Texas! Dry, hot! Hot, yes, over 100 degrees in midafternoon and constant dry dusty wind. I love it! But today my helmet totally disintegrated. And I really must ride in a helmet, if only to keep my head from toasting. In a quandry, I pointed the Goose toward the one city where I thought I could find a good motorcycle shop. Late afternoon and I was in San Angelo at Family Power Sports, a really nice motorcycle dealer. One hour later and I was the proud owner of a new helmet and a pair of lightweight summer riding gloves.
Leaving the cycle shop at 600 P.M., it was still blistering hot. No camping tonight. I quickly checked into a nice LaQuinta! Clean, internet, air condiitioning and only $54 after some serious negotiatiions.
Tomorrow I am headed further south into the really hot country for a couple of days riding with new friends. And then on Sunday I hope to make it to San Antonio and visit with Jacob Peek to see if he can post my photographs on this blog. Several of you have written me asking why I have not taken photographs during this portion of my adventure. I have taken many, but I do not have a means of posting them. Maybe Jacob can help me find a way to share the scenes with you.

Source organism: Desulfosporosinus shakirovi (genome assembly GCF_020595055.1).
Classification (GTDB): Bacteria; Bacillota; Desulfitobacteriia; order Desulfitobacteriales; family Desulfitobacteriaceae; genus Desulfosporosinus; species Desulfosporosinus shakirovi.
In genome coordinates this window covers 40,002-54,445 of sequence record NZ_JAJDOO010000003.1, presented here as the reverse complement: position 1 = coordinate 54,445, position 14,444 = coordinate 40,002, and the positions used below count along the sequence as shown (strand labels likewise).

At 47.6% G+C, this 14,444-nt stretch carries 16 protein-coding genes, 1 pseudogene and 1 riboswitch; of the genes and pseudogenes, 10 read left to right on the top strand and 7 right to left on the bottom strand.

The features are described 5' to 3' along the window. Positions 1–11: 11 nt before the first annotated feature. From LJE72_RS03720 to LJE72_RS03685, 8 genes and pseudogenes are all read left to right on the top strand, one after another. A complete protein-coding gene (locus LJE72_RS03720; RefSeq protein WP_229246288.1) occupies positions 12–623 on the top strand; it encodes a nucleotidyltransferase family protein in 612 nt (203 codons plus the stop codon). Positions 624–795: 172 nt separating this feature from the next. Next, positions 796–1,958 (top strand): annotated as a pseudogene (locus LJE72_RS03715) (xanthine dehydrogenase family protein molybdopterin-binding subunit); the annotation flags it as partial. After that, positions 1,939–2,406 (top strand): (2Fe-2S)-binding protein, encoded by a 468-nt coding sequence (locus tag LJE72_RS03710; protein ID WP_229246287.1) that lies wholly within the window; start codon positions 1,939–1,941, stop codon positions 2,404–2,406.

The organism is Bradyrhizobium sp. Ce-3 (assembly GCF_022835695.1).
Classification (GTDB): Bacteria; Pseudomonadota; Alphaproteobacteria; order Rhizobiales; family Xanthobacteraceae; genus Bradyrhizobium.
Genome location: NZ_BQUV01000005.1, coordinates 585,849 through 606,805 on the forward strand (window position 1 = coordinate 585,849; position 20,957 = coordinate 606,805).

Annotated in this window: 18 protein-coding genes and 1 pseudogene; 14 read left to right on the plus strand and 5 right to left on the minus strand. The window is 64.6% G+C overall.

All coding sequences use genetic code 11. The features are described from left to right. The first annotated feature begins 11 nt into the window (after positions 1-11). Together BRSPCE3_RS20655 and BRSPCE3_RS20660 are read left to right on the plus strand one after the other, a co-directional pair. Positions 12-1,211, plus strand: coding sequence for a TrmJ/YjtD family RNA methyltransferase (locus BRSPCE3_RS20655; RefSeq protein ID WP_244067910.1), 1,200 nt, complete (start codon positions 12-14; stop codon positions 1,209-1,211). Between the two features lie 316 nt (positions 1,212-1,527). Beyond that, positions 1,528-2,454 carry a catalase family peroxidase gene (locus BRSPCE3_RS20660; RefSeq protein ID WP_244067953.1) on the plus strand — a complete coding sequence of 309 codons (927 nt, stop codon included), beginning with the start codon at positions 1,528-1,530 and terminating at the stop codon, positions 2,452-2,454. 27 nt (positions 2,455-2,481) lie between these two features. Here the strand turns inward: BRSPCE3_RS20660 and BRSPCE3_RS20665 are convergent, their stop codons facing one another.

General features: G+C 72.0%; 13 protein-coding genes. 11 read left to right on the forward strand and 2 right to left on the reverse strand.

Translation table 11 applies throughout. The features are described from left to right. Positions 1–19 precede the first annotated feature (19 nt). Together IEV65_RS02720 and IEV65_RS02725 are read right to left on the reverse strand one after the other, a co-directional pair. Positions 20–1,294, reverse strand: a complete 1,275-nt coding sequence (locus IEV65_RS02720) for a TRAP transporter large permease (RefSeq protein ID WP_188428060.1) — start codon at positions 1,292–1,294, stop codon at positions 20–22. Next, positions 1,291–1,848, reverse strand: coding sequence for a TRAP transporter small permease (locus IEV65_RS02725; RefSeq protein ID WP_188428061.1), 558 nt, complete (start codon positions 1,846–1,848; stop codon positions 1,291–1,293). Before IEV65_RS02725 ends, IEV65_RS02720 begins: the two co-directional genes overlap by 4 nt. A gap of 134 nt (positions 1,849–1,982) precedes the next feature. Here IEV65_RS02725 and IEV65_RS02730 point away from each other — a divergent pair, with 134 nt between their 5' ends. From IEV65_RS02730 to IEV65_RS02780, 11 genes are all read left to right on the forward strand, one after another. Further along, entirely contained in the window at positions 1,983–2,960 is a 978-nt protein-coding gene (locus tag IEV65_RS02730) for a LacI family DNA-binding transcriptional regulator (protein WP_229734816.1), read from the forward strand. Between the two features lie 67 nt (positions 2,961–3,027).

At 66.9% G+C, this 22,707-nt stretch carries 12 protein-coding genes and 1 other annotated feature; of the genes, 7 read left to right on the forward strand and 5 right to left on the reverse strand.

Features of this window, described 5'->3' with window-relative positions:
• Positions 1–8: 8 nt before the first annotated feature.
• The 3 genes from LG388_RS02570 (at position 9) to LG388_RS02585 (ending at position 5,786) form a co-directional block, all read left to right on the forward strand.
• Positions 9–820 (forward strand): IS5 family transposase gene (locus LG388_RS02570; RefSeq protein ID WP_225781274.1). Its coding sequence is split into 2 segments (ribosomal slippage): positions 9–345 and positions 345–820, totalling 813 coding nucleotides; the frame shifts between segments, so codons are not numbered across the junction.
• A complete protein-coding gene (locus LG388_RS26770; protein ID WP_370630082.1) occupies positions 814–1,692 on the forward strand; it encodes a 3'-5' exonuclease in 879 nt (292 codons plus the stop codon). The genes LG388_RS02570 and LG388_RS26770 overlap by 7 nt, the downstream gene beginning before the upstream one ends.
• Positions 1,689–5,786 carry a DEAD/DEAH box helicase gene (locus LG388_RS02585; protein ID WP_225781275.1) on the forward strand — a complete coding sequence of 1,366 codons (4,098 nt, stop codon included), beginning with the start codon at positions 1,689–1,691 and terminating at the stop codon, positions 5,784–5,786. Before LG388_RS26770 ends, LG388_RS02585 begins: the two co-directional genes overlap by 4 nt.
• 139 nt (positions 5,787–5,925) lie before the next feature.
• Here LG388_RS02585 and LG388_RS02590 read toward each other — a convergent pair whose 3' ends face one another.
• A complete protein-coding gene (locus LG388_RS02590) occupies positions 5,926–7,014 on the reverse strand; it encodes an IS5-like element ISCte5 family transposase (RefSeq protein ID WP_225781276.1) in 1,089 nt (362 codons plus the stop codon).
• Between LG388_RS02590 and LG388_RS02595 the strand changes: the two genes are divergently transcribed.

And then on to the coast of South Texas where the drought continues and the temperatures are above 100 degrees every day. If it seems to you that I am stalling, I am! I can't bear the thought that this, my dream for the past twenty years, is almost complete! I will do one last update on this adventure after I reach San Antonio Sunday.
Friday and Saturday passed quickly in the company of my friends, Karen and Tom Johns. Great company, mountain and lake scenery and great meals. What else can a wandering motorcyclist ask for. A classic car show on Saturday capped off by dinner (on Tom) at a fabulous Mexican restaurant!